Austria, his final resting place, his adopted homeland and arguably the place where he was happiest during his lifetime, continues to be the country where Auden is most honoured. It was in honouring Auden’s memory that I came to enjoy my own first meaningful role in the Audenworld and one that, happily and fortuitously, brought me into contact with some of his friends and family.
The catalyst in those years for all things celebratory in relation to Auden in Austria was Peter Muller. While staying with him at his flat in the Schlosselgasse in Vienna in 1983, a moment which I can only best describe as high ‘camparama’, gave rise to Muller’s notion that I should organise an exhibition and symposium to mark the 10th anniversary of Auden’s death, which fell in September of that year. He was showing me a crystal wine flagon and glasses from his collection which were once part of a suite made for the Empress Maria Theresa and at that moment he said “Let’s fill these up with wine and toast the idea of the Auden exhibition”. I like to think that such high camp style would have amused Auden, who was not adverse to the odd incursion into the world of high camp himself.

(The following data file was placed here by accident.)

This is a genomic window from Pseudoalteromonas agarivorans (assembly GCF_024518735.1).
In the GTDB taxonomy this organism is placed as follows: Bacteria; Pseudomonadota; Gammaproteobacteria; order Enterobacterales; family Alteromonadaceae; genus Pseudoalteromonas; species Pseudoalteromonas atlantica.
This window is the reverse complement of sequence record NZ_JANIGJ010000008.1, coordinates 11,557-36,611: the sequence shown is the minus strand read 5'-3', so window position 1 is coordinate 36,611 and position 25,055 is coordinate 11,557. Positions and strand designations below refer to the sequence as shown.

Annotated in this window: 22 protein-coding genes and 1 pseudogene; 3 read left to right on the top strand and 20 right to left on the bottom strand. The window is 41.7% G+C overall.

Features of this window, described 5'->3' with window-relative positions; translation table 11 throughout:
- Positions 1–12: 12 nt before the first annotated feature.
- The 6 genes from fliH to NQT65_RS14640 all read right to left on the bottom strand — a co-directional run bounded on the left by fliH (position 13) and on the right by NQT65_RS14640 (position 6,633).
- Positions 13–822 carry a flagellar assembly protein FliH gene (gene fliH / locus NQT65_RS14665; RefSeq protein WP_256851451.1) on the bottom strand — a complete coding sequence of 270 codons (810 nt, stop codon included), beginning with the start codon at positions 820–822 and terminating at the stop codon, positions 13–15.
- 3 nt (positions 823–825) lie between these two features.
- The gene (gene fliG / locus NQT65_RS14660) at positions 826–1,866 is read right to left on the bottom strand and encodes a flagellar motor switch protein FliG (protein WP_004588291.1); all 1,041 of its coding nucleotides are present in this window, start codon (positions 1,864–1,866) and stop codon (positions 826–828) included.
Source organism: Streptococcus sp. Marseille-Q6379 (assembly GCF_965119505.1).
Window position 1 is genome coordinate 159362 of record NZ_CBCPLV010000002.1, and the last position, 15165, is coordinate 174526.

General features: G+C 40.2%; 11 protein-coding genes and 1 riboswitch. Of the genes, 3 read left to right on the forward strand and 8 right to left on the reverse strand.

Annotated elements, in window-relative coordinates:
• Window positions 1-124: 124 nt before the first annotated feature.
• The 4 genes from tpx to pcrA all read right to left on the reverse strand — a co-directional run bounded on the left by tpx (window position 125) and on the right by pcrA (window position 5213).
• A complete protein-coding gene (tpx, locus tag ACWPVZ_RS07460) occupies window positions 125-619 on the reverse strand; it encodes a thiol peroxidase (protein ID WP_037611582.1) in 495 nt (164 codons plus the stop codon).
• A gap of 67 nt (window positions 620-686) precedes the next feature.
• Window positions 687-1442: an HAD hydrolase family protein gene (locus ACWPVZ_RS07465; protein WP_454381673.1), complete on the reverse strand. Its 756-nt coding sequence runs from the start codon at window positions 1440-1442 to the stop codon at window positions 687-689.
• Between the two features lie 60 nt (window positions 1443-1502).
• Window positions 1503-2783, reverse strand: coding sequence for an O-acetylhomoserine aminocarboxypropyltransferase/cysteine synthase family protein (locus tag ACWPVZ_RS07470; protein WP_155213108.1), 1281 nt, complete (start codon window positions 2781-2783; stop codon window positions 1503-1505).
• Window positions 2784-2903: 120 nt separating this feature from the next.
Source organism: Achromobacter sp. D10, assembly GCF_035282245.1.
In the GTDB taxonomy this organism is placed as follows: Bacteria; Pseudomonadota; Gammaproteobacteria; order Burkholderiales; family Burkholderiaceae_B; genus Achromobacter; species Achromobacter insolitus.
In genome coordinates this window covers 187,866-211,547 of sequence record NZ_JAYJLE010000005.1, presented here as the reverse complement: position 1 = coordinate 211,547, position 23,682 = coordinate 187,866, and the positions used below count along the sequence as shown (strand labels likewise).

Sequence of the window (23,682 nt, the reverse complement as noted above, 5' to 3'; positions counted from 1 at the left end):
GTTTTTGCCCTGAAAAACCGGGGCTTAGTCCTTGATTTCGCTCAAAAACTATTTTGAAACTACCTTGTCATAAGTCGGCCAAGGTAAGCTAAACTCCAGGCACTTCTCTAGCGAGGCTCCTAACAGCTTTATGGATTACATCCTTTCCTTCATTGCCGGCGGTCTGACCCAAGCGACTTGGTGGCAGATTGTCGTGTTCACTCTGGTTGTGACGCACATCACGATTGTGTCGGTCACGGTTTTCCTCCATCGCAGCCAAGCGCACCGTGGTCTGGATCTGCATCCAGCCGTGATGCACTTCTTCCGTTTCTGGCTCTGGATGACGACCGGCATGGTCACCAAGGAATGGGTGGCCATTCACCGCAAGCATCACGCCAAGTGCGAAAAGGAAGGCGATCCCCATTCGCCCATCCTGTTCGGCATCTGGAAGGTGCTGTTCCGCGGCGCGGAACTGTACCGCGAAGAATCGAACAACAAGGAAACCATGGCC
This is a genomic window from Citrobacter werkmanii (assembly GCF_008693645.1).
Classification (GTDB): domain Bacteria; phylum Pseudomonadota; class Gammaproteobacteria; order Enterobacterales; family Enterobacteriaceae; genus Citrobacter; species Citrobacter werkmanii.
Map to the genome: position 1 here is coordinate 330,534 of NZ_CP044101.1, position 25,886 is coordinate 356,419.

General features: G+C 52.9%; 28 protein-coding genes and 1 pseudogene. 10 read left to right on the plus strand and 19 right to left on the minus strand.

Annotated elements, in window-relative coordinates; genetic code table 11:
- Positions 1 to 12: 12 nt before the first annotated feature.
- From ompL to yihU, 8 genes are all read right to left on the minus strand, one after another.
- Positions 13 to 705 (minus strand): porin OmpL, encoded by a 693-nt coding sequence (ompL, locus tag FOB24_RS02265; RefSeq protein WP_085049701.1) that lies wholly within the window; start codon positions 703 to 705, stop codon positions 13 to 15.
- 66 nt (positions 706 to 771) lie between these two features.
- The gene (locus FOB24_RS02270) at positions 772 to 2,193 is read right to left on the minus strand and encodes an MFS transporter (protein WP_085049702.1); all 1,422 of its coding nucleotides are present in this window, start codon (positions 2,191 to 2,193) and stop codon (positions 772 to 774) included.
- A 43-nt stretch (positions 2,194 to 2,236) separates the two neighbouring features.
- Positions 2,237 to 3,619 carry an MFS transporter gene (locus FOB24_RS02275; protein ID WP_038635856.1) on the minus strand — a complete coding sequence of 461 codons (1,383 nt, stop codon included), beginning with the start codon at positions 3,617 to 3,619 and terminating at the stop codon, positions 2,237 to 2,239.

Once the heady intoxication of the wine from Maria Theresa’s wine accoutrements had worn off next day, I was faced with the reality of honouring a commitment to Peter Muller — who took such matters most seriously — to give Vienna the most significant ever public celebration of Auden’s life and work. Vienna was accustomed to hosting impressive arts events and I quite soon realised that what was expected was something on the grand scale. Within a week Muller had arranged a meeting with the director of the Niederosterreich Gesellschaft fur Kunst und Kultur, Dr Eugen Scherer. This organisation was the cultural arm of the Lower Austrian government and they had under their control one of Vienna’s premier public arts spaces, a gallery in the Kunstlerhaus, which was within a biscuit throw of some of Vienna’s major cultural icons — the Konserthus, the Musikverein, the Secession and the State Opera House. Eugen Scherer was immediately taken by the idea and almost instantly guaranteed the not inconsiderable funding it would take to assemble the celebration of Auden on the scale that we now had in mind.

In principle we all agreed that the event could not be a dry academic affair and it would have to be attractive to a wide parish, not just to Auden enthusiasts. A strong visual element was essential; there would be music, film, commissioned artworks, audio works and of course the Auden texts in their many and varied forms. In tandem with all this it was agreed that a symposium of Auden scholars would deliver a day of papers in the gallery, and from that a book of essays later appeared.